High buildings in Conway Street would be a disaster – it is hard to count how high the proposed buildings are, but about 20-22 storeys. In housing unit terms, it is the equivalent of 9 or 10 x PortZEDs, and even Sussex Heights has only about 100 flats.
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DA5 Eastern Road and Edward Street Area
We suggest an acknowledgement in the introduction that the area is surrounded by, and variously adjacent to, six conservation areas and a number of listed buildings.
Although a number of tall buildings have been unfortunately permitted in this area in the past, this is not a mistake which should be repeated in the future. We take the view that there should be no further tall buildings permitted in this area other than for further Hospital uses – refer to our response to Section CP12 – Urban Design.
We support the general objective (3.49) to secure a better public realm here and the strategy (A1) to improve the townscape through the adoption of design guidance. We welcome the specific proposal (A9) for green infrastructure including substantial tree planting and soft landscaping.
The Edward Street Quarter may well benefit from high quality employment-led redevelopment, but the precedent set by the Amex development is excessive in scale and aggressive in massing, and we hope lessons will be learned from this for the Planning Brief (2e).
The Circus Street Site should be developed with maximum pedestrian through-routes including some public east-west steps, views of and from its steep slope, and the preservation or reapplication of some locally historic materials and built forms. Historic architecture and listed buildings of Grand Parade should be respected and complemented by neighbouring redevelopment.
In the supporting text the development area is said to lie within a tall buildings area with two large potential development sites. This should be qualified by an undertaking that developments should be proportionate and sensitive to the wider context.
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SA1 The Seafront
The scene-setting and contextual paragraphs, and the statements of overall priority, correctly stress the “outstanding historic setting and natural landscape value” of the seafront; and the reference to ensuring maintenance is welcomed. We particularly support the second of the listed priorities under A.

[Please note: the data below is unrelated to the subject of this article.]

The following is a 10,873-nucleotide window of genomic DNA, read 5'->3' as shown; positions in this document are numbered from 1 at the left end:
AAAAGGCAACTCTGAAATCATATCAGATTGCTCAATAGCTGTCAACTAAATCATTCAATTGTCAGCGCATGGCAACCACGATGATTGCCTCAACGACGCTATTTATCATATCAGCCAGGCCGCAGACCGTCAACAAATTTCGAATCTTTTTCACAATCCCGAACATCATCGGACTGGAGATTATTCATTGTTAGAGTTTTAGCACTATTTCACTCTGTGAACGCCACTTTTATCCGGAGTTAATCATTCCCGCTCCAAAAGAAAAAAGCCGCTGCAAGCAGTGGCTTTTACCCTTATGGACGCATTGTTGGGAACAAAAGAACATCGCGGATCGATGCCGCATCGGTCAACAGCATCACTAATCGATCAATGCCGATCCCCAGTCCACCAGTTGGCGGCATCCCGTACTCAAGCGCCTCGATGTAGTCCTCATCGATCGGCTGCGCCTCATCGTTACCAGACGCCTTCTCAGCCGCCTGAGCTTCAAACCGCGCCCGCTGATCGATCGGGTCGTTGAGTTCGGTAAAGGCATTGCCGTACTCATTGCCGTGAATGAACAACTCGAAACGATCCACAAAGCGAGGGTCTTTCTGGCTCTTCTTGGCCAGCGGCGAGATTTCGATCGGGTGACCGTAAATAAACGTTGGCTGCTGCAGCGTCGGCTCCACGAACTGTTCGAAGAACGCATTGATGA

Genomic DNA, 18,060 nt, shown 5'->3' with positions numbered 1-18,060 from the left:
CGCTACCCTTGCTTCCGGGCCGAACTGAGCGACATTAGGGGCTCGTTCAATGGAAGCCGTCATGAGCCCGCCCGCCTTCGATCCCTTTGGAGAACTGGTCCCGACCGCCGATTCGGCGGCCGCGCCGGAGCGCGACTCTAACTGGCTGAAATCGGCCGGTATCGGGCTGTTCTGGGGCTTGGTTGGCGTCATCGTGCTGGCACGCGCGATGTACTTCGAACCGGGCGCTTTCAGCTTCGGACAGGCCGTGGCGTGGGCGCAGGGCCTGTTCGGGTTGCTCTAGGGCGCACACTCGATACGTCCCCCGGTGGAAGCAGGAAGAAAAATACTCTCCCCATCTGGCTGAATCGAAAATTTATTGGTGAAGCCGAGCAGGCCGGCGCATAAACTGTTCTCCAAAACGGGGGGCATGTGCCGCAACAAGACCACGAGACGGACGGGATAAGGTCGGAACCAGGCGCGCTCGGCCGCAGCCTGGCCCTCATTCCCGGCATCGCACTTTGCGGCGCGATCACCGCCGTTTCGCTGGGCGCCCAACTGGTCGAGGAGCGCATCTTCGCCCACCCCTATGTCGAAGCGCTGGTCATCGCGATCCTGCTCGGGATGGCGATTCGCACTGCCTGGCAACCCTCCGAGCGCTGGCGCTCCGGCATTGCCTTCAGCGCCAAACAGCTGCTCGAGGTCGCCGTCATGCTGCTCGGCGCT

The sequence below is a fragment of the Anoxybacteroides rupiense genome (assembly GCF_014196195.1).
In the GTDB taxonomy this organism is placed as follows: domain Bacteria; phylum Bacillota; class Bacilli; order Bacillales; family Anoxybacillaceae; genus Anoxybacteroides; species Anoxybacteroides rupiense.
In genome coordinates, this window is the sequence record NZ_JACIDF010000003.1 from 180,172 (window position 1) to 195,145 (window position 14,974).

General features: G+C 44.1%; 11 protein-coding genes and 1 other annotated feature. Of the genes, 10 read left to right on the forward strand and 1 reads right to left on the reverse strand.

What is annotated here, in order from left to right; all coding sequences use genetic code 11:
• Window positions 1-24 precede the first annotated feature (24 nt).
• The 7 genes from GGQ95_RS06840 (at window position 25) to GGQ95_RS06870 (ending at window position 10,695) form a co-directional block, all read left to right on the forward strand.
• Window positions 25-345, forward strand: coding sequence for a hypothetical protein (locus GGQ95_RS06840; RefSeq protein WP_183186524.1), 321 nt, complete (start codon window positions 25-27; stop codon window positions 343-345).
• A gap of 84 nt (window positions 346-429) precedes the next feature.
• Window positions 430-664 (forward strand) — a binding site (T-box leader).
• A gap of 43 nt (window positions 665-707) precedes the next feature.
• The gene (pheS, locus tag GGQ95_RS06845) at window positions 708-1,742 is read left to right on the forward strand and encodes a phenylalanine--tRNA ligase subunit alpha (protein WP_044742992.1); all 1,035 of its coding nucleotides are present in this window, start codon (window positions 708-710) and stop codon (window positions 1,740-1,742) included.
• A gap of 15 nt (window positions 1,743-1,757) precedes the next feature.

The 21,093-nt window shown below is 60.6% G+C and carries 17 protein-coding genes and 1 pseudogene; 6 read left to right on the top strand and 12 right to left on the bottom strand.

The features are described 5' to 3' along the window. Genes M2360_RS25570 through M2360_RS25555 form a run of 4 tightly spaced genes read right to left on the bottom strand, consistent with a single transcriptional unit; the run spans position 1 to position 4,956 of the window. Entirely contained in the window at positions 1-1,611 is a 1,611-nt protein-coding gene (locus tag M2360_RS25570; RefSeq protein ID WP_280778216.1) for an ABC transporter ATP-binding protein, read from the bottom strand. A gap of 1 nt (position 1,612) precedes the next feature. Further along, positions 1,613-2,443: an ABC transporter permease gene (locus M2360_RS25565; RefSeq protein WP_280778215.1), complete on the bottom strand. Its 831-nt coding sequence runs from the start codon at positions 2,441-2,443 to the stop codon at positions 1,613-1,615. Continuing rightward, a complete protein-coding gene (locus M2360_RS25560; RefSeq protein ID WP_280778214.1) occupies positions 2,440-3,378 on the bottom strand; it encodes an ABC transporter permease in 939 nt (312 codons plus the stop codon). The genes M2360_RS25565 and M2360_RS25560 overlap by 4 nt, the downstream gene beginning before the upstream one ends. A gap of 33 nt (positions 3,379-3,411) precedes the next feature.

We believe that the sea front is one of the city’s greatest assets. For this reason we strongly recommend that the Plan should indicate an intention not to allow general development on the south side of the seafront roadways between Black Rock and the Hove Lagoon. There may of course need to be some exceptions to this policy. For example on the King Alfred site is already developed and there are proposals for re-development. In other places small scale, low rise development may be permitted to enhance the use of the beach for recreation.
We question the wisdom, in a long-term city plan, of committing the Council to finding a “solution” for the West Pier. The West Pier site is owned by the Brighton West Pier Trust as a charitable asset for the public good. The Trust has a long history of failure in its attempts to develop the site. This has resulted in local blight.
We believe that the City Plan should recognise that while the public interest may be well served by a new development on the site (such as a new pier), it may equally be served by leaving the site (or part of it, if the i360 is built) undeveloped. The Plan should leave both of these possibilities open.
We approve of the respect for tranquillity west of the Peace Statue, and would like to see the same for aspects of the area between the Palace Pier and Black Rock.
East of Palace Pier
Owing to the beauty and character of the ornamental ironwork, we would want
- avoid, in a “public art strategy” for Madeira Drive, a perpetuation of the low standard of some precedents in this area, and
- seek public consultation on the strategy and on individual items of art.
We recommend demolition of the worst of the Aquarium development and major restoration of the former listed terraces; and we recommend endeavours to fund an extension of the iconic line of lamp-standards beyond Peter Pan to Black Rock.